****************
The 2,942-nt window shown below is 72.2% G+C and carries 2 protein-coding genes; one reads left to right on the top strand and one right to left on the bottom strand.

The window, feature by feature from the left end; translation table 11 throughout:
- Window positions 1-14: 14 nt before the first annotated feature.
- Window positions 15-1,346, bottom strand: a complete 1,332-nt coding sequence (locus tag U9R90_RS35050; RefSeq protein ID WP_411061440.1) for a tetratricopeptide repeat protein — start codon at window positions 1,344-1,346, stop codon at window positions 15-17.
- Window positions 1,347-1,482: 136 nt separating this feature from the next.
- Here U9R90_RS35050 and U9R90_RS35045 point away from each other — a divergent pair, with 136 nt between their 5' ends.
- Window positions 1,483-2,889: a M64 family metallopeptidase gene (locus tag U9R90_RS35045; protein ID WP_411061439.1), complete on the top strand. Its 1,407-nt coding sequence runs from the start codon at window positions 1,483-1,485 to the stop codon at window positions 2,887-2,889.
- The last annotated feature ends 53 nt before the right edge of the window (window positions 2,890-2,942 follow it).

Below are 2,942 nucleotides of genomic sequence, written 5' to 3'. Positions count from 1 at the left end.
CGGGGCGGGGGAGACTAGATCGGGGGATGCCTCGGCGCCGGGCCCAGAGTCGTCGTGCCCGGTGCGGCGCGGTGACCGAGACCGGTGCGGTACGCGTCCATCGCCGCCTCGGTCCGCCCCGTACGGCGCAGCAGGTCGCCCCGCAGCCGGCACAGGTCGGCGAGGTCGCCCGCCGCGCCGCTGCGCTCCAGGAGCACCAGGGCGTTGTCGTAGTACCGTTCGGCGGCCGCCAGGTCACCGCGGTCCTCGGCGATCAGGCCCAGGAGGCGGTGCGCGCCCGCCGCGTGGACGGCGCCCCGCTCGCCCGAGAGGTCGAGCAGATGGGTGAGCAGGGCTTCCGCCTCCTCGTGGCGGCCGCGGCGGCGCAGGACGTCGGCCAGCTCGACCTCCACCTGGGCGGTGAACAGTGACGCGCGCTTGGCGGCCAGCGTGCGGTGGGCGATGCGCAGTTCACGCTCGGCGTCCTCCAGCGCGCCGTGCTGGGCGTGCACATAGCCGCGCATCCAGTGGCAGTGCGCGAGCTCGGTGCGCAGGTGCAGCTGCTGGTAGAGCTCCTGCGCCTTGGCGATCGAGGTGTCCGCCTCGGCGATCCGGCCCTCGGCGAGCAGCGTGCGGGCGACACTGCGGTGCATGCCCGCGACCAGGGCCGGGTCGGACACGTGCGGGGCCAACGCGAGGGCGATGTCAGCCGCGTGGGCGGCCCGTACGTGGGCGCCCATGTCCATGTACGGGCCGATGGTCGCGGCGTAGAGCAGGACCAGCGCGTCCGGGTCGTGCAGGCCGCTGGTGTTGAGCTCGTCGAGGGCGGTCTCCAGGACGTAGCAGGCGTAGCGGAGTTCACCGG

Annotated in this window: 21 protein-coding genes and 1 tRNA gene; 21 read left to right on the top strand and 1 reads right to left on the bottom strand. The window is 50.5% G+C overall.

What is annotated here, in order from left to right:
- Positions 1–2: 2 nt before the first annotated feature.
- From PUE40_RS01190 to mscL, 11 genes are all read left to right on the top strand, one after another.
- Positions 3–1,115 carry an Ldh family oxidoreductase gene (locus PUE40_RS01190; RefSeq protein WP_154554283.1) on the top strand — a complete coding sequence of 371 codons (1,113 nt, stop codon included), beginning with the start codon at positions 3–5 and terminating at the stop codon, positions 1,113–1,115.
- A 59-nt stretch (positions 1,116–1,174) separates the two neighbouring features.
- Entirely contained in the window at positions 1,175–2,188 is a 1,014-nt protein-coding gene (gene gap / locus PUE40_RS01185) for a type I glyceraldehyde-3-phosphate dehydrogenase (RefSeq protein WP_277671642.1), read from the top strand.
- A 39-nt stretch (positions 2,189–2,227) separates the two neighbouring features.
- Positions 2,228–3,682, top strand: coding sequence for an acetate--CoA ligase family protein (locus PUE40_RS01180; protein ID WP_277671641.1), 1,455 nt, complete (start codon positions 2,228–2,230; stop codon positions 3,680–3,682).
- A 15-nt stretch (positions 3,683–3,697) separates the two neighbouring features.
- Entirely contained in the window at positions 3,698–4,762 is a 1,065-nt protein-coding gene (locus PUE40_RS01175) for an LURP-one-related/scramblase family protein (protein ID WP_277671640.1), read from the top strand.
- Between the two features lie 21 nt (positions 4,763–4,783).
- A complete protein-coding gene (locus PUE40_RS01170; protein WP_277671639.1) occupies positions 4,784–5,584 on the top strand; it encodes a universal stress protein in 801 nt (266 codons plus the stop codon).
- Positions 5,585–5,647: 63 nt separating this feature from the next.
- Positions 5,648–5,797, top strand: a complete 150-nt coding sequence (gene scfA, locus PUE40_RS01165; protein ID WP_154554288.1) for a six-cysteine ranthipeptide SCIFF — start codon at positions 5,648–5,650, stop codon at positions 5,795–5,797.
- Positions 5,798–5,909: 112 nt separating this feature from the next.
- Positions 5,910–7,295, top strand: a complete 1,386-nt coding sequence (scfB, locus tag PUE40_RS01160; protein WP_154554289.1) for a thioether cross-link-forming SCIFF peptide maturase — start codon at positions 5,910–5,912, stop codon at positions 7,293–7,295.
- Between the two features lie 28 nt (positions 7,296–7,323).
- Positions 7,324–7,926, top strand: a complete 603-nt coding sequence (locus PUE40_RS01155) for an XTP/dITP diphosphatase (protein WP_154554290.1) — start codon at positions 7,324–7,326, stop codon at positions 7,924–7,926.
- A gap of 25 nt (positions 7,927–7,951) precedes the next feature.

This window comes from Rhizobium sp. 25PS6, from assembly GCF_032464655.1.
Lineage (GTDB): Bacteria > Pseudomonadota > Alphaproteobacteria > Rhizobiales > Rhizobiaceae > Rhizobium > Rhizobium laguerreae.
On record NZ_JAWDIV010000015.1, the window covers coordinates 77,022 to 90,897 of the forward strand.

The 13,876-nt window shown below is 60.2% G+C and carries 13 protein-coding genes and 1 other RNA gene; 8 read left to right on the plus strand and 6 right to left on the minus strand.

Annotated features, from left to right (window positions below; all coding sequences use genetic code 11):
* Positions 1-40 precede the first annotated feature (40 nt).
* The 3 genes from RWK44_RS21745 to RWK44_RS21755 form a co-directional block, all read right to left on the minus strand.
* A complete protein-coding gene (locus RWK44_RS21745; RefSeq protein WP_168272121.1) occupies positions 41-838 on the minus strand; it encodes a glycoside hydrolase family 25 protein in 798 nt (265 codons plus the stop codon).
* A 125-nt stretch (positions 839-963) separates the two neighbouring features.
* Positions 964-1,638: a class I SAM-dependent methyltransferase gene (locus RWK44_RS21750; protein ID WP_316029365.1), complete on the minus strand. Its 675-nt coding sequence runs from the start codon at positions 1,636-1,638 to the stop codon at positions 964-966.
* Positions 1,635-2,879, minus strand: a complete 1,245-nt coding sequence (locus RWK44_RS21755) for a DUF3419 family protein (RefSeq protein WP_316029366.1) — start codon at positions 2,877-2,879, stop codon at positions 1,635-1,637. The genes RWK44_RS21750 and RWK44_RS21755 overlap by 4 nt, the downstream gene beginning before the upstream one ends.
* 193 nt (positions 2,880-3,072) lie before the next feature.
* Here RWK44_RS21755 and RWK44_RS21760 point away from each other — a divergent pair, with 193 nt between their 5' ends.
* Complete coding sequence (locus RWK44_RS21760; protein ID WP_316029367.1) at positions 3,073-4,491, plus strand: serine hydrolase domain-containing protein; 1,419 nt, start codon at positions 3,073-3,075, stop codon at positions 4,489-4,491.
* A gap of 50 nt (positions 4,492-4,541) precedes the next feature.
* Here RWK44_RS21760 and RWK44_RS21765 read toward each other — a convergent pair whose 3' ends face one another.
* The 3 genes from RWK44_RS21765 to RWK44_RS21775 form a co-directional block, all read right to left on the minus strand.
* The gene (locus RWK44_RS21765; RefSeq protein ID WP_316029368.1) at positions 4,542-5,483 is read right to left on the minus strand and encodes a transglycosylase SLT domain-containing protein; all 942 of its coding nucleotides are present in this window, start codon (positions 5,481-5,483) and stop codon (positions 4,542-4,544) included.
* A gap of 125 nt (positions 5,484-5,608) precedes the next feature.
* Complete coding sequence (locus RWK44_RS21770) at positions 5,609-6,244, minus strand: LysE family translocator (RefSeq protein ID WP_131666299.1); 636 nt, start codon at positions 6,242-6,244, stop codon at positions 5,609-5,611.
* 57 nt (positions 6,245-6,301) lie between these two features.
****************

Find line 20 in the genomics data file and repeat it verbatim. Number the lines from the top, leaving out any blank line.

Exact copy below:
- A 15-nt stretch (positions 3,683–3,697) separates the two neighbouring features.